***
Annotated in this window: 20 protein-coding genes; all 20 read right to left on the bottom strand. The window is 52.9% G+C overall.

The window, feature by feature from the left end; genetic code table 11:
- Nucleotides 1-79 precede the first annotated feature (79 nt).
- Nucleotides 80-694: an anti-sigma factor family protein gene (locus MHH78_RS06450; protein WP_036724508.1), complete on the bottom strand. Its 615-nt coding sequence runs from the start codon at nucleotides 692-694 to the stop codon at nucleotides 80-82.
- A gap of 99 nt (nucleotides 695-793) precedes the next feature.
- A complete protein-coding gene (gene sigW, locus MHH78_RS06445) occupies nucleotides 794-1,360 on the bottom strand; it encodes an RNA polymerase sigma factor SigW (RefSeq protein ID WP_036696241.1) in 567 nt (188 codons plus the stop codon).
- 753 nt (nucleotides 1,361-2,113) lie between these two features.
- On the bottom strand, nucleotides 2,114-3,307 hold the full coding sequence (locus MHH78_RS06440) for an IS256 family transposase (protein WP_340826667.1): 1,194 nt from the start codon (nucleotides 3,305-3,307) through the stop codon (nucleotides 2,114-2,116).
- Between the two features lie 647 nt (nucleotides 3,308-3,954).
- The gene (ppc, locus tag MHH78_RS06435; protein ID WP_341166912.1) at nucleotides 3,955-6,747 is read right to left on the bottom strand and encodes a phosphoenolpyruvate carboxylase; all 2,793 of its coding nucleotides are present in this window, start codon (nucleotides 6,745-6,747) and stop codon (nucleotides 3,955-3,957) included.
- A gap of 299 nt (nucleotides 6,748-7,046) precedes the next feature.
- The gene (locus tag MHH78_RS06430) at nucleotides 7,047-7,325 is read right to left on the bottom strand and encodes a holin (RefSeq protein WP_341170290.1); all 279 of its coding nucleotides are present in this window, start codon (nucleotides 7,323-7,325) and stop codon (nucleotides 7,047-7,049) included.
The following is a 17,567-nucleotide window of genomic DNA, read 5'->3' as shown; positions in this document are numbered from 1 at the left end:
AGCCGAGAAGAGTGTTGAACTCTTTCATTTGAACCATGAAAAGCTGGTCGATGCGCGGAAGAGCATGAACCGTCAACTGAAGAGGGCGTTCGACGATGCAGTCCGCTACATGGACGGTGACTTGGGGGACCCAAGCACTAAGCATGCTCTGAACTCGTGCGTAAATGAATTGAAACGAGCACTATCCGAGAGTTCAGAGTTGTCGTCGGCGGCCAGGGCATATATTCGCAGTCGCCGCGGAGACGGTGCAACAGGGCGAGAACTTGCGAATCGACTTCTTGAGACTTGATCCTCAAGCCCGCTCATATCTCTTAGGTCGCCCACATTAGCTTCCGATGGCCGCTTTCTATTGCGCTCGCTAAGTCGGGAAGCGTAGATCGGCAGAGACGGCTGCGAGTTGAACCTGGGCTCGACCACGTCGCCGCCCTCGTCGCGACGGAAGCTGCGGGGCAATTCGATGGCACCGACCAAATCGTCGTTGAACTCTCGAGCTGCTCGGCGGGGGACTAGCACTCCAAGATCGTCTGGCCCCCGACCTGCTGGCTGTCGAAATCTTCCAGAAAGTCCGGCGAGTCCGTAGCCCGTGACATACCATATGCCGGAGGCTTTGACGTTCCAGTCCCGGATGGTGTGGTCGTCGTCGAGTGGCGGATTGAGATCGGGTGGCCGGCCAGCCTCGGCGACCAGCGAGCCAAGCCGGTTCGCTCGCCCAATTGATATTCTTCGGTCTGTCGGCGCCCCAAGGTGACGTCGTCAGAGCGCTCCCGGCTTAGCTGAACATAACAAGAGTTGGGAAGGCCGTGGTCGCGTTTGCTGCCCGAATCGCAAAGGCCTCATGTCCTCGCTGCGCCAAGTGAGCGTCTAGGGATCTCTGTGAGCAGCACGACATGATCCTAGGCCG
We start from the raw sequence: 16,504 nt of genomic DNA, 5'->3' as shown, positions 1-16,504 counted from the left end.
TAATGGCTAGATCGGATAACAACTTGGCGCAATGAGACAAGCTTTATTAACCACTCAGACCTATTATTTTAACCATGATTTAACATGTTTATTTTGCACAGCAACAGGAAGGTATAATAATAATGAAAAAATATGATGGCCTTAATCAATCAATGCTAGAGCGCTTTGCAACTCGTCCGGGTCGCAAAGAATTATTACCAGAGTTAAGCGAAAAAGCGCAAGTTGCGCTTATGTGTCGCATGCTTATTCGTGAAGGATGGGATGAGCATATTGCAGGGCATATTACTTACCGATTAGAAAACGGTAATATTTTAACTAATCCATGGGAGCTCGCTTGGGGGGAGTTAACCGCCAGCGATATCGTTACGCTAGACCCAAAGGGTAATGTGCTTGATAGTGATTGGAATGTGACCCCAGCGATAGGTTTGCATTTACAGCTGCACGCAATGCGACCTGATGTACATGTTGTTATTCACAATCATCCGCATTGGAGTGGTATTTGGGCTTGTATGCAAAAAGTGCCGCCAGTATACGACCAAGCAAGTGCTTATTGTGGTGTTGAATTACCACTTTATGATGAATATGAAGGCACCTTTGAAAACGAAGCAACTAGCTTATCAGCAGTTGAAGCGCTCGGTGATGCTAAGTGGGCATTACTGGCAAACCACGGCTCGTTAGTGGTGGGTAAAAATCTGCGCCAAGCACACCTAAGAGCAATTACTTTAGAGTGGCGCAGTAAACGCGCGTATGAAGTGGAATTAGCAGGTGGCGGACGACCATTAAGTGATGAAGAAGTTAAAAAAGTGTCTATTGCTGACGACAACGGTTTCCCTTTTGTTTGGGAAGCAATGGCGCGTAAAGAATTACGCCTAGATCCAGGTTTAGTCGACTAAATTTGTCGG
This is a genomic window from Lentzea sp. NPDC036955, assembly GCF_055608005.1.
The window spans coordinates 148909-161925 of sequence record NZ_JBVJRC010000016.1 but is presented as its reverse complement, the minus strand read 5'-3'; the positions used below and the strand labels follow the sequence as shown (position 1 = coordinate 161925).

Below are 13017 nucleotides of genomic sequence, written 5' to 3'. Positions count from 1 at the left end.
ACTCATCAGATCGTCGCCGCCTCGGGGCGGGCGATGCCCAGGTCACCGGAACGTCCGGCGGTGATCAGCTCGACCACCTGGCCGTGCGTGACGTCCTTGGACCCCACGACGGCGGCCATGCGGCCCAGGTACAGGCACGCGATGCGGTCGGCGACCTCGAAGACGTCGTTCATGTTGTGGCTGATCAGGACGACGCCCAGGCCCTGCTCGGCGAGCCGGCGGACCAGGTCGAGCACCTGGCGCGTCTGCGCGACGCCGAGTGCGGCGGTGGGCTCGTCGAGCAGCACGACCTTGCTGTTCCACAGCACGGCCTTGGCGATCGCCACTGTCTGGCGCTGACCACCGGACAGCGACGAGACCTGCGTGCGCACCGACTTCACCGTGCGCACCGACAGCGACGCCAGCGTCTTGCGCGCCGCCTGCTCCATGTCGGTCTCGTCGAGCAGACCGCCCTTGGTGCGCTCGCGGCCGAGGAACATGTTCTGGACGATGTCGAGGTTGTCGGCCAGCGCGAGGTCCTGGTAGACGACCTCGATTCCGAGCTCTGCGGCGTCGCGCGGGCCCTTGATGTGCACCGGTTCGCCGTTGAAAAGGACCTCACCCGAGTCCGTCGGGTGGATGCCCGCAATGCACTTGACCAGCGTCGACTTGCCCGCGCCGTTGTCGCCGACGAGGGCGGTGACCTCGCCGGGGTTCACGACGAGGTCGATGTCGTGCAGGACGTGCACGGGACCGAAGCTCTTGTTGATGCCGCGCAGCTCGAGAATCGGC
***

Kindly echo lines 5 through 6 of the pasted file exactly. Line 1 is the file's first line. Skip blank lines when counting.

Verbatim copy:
- A gap of 99 nt (nucleotides 695-793) precedes the next feature.
- A complete protein-coding gene (gene sigW, locus MHH78_RS06445) occupies nucleotides 794-1,360 on the bottom strand; it encodes an RNA polymerase sigma factor SigW (RefSeq protein ID WP_036696241.1) in 567 nt (188 codons plus the stop codon).